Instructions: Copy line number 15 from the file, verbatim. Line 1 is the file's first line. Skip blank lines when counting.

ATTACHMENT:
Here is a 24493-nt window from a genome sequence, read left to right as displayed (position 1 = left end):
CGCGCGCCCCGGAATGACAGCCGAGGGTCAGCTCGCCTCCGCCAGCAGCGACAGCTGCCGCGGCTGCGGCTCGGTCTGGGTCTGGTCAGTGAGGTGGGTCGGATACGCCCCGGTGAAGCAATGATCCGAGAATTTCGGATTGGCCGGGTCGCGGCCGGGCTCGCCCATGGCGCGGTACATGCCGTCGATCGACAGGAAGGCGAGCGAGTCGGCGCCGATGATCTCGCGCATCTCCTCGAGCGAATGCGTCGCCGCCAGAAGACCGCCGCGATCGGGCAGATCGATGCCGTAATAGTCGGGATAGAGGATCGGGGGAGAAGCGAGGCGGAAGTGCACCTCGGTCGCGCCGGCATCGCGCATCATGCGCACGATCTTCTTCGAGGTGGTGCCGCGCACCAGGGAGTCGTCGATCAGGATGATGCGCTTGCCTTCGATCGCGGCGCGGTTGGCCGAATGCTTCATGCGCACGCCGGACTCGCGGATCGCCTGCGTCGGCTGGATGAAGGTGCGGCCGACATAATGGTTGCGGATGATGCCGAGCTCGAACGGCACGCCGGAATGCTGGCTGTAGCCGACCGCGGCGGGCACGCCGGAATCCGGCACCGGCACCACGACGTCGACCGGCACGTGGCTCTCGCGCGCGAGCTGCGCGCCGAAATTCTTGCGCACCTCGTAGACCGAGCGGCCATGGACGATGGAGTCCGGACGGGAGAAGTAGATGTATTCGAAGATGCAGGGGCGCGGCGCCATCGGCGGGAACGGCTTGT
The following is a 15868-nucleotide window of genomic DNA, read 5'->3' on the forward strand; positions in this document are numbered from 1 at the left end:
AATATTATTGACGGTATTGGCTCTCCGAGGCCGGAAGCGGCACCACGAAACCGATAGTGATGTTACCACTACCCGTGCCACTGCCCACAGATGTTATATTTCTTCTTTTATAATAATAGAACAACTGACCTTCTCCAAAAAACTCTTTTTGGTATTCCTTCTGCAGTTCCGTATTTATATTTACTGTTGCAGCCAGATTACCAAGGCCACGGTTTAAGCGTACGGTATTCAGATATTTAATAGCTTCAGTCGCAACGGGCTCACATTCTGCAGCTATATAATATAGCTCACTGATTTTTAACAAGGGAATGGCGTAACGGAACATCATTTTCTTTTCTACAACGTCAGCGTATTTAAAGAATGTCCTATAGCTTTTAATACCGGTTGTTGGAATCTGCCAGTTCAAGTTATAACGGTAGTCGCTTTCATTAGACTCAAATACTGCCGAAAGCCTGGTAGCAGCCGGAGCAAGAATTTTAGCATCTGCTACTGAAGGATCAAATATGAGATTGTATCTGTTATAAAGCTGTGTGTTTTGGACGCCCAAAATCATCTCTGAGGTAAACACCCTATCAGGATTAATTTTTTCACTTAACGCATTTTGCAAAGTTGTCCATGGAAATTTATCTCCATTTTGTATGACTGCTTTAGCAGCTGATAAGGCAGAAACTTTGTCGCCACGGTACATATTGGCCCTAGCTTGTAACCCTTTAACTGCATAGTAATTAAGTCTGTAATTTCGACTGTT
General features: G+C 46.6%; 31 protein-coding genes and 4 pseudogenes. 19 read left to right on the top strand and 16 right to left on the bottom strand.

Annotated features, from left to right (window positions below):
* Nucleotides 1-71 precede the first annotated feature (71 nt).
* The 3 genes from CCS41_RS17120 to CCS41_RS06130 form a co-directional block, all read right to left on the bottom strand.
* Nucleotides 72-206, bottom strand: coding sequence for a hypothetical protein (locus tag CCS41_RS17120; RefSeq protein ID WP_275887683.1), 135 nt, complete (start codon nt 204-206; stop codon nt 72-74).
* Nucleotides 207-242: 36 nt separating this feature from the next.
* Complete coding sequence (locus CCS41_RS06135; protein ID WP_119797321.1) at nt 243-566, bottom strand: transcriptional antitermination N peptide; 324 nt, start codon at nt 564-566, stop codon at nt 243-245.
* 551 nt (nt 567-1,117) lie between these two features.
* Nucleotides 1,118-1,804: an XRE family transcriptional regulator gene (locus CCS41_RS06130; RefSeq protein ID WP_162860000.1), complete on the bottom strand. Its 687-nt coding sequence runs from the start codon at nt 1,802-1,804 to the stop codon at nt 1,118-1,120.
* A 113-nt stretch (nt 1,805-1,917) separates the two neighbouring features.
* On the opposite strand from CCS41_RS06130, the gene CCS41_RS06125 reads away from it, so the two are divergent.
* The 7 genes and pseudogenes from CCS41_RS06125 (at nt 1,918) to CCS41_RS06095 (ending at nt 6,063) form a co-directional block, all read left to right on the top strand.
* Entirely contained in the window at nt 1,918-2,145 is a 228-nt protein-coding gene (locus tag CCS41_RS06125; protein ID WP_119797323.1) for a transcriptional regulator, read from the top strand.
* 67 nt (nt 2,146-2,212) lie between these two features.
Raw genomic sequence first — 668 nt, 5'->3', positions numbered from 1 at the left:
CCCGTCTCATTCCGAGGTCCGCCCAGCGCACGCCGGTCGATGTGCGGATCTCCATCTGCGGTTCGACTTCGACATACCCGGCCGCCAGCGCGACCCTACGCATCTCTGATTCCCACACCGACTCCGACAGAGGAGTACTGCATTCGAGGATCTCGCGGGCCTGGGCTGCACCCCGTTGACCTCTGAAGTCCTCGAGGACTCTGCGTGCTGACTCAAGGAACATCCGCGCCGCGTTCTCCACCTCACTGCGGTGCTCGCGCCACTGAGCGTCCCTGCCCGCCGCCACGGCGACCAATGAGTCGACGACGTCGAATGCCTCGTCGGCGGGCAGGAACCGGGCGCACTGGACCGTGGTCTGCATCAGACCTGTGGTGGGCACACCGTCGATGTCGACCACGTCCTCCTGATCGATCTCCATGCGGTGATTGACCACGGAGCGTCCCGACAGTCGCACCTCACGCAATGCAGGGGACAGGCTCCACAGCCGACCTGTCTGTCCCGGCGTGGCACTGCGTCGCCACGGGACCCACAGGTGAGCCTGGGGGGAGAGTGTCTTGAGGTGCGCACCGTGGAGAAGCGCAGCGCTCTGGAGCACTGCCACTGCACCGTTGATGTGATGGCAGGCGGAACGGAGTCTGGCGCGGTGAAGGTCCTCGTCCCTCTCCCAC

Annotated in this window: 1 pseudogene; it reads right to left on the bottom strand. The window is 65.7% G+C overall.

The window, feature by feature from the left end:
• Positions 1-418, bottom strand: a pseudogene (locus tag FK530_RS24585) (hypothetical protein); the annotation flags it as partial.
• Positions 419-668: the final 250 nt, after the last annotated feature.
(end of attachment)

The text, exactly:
* On the opposite strand from CCS41_RS06130, the gene CCS41_RS06125 reads away from it, so the two are divergent.